South Korea extends social distancing by two weeks

The South Korean government today decided to extend its recommendation for social distancing for at least two weeks, due to the continuation of the new coronavirus infections, the pace of which has nevertheless slowed down.

"We have no choice but to continue with an intense campaign of social distancing for a time," said South Korean Prime Minister Chung Sye-kyun at the end of a meeting of the Executive to analyze the evolution of the situation of COVID-19 in the country.

The Government has recommended that citizens maintain a distance of at least two meters between them since the country registered its first contagion of the new coronavirus on January 20.

With the new extension of the recommendation, the authorities hope to avoid some of the new outbreaks of contagion that are taking place in places prone to crowds such as gyms or Protestant churches.

Seoul's social distancing policy "has proven to be clearly effective" and "has allowed the country to be a safer environment against contagion than what is being observed in Europe or the United States," Chung said in statements collected by the local Yonhap agency.

The Prime Minister, however, affirmed that "the situation is still very serious" in South Korea, highlighting the need to maintain such a policy until the number of new daily infections falls below fifty.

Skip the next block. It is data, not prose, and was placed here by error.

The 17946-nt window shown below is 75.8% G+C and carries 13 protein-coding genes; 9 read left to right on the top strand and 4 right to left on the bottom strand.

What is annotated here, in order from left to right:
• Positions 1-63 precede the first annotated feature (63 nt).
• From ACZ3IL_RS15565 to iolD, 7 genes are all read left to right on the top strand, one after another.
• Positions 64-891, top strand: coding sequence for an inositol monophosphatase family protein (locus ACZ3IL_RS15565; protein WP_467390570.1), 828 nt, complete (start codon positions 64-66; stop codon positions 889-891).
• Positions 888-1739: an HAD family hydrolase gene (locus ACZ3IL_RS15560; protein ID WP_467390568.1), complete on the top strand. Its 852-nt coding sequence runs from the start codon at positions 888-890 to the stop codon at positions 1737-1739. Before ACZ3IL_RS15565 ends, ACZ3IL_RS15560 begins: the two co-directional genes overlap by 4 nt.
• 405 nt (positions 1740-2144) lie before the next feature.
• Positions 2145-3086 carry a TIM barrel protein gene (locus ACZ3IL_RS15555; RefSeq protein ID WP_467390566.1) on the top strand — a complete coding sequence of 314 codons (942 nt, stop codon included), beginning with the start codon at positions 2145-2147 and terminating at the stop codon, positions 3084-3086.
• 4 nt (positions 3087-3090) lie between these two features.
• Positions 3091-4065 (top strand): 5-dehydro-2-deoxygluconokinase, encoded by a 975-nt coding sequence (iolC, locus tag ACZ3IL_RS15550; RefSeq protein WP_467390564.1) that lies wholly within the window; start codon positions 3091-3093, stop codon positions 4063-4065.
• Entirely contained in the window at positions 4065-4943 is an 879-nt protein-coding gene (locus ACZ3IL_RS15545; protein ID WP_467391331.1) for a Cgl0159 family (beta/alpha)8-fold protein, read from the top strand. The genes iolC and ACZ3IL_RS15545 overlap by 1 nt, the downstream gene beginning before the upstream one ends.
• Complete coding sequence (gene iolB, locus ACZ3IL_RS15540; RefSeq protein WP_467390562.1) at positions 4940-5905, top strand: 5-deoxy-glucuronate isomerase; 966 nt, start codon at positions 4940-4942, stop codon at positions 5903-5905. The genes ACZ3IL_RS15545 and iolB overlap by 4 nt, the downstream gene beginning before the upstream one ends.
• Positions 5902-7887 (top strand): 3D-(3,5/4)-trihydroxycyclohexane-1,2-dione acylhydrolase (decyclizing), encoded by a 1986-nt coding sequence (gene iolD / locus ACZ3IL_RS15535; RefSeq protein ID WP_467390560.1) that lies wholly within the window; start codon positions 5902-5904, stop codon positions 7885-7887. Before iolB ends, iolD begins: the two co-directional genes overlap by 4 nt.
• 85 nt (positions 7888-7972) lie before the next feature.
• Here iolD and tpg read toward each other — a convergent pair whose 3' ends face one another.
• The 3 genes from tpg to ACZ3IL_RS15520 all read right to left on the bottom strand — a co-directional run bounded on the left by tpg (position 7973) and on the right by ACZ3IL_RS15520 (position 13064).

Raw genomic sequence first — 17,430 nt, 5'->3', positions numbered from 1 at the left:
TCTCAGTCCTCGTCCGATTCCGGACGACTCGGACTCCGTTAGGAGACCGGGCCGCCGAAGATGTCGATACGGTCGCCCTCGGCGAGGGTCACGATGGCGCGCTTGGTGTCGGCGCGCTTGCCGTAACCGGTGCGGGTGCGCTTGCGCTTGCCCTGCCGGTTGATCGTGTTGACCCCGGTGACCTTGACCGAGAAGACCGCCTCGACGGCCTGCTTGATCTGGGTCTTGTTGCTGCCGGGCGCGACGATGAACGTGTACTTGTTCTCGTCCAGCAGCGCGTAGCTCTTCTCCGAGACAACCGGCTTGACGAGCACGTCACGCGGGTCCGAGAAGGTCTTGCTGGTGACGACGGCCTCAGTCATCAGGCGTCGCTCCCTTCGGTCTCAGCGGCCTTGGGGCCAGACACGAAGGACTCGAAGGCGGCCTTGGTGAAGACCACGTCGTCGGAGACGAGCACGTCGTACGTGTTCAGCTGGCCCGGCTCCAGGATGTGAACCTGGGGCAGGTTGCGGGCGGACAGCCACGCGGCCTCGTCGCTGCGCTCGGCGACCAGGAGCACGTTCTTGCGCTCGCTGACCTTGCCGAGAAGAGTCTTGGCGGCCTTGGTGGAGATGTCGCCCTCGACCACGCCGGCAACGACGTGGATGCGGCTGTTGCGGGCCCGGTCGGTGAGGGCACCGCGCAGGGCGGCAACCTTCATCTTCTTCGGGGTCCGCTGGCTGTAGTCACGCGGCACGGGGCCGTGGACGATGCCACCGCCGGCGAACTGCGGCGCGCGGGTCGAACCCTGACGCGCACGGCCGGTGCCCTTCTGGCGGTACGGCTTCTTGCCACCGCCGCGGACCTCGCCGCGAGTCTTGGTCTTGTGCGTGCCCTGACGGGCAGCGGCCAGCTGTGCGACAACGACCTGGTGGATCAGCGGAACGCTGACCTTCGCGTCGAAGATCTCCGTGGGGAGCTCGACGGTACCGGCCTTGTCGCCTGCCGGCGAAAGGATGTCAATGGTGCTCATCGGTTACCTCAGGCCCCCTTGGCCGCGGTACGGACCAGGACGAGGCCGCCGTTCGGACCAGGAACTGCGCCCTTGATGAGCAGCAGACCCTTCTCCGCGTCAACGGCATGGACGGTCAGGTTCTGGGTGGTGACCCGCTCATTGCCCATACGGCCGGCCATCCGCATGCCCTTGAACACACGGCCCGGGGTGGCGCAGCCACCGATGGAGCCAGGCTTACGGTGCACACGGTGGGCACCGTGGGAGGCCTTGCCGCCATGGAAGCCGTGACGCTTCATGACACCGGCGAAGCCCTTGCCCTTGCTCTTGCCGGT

The country registered 96 new infections on Friday, bringing the total to 10,156, according to the latest official data released today by the Korea Center for Infectious Disease Control and Prevention (KCDC).

South Korea has not registered more than 200 infections per day since March 12 and has taken 20 days to add the last 2,000, averaging about 100 cases a day.

In addition to its distancing policy, the South Korean authorities have adopted a system for testing and tracking infections on a large scale, which, added to its strategy of generalized hospitalization, has allowed it to manage the high number of infections, from which 60% have managed to recover. .

The Asian country, although it became the second country most affected by the virus, has not limited the movement of its citizens or closed borders.

Among other measures, the start of the new school year that was scheduled for the beginning of March has been delayed, and it has finally been decided that it will begin to be taught completely online next week.


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